4. 3 hours ago  899 notes
    Anonymous: Is there a reason you didnt answer my question? Was it rude? (Really enjoy your blog, btw)


    I’m not sure which question you’re referring to, sorry! And I’m glad you like the blog! I’m awful at replying to messages, and I suppose this message goes out to all the people I have not replied to because I forgot or simply because I didn’t really have an answer! I get a good amount of questions daily on various issues, and most of them are anonymous which means in order to reply to all of them I would have to literally flood my followers’ dashes with it and that goes against my blogging method! That’s why I always ask people not to ask anonymous questions, there’s a much higher chance that I will reply to you personally if I have a chance to answer privately! I promise I don’t bite, and I never ever publish asks unless it’s something that I can use for my FAQ or something entirely harmless to the person who asks the question! To be clear, you could come off anon and tell me “I hate everything you stand for” and I would still reply to you privately. So please please please ask questions but do it off anon because otherwise I have a hard time dealing with it, publishing wise! Again, I’m sorry if I don’t get back at people promptly, but it’s just… I suck. I just suck, it’ not your questions it’s me..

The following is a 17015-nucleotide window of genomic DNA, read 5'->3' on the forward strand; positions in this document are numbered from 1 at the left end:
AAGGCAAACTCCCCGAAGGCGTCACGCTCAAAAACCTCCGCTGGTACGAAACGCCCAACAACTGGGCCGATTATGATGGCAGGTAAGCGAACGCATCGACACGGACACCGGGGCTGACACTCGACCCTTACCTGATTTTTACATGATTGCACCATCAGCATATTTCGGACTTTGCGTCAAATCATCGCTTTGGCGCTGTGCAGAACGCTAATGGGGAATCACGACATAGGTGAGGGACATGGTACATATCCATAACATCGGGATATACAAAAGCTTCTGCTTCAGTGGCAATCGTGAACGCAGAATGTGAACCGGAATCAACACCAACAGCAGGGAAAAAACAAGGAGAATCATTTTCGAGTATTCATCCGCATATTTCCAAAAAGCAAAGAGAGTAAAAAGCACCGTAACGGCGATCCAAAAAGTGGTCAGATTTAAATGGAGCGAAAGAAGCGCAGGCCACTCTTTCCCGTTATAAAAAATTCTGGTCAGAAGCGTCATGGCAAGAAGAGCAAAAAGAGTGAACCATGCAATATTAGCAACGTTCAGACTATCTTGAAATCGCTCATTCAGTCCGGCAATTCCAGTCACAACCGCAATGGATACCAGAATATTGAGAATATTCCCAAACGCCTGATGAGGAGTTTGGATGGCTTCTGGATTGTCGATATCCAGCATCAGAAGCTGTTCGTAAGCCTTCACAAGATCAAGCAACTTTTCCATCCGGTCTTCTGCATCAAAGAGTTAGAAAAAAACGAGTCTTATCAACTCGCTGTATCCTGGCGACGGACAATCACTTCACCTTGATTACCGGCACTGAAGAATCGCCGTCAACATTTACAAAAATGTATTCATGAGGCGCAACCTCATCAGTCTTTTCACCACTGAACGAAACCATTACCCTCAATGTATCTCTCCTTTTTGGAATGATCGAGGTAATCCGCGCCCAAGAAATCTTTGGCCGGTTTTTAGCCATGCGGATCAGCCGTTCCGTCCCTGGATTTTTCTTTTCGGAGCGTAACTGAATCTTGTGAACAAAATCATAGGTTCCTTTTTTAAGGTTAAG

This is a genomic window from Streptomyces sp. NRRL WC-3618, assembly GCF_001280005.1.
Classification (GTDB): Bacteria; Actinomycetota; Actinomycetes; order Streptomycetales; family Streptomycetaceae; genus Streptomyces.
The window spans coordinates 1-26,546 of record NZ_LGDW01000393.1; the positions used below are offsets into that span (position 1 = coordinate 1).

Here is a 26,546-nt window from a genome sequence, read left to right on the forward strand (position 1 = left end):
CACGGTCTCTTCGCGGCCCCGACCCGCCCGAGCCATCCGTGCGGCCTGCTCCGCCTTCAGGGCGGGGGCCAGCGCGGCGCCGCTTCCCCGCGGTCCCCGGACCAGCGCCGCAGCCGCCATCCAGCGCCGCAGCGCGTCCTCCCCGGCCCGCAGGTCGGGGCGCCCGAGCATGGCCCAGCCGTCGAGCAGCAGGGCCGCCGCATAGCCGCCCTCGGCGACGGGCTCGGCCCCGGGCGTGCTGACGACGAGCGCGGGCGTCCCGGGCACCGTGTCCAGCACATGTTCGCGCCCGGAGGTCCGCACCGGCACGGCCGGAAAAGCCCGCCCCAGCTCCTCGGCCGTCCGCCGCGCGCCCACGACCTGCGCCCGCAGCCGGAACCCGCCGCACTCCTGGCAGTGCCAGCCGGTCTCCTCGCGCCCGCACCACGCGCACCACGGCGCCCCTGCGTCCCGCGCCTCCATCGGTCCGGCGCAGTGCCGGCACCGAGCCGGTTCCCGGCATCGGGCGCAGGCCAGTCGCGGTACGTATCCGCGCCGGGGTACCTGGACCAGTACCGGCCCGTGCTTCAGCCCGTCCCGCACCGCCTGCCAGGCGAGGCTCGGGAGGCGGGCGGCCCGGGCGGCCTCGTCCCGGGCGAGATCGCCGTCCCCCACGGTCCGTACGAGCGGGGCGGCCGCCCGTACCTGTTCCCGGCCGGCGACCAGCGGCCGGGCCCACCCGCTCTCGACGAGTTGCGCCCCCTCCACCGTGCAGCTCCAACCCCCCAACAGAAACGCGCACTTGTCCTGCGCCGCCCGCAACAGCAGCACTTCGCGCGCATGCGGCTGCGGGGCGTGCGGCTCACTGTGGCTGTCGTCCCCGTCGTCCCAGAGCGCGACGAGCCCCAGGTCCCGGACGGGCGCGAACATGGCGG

4 hours ago  2 notes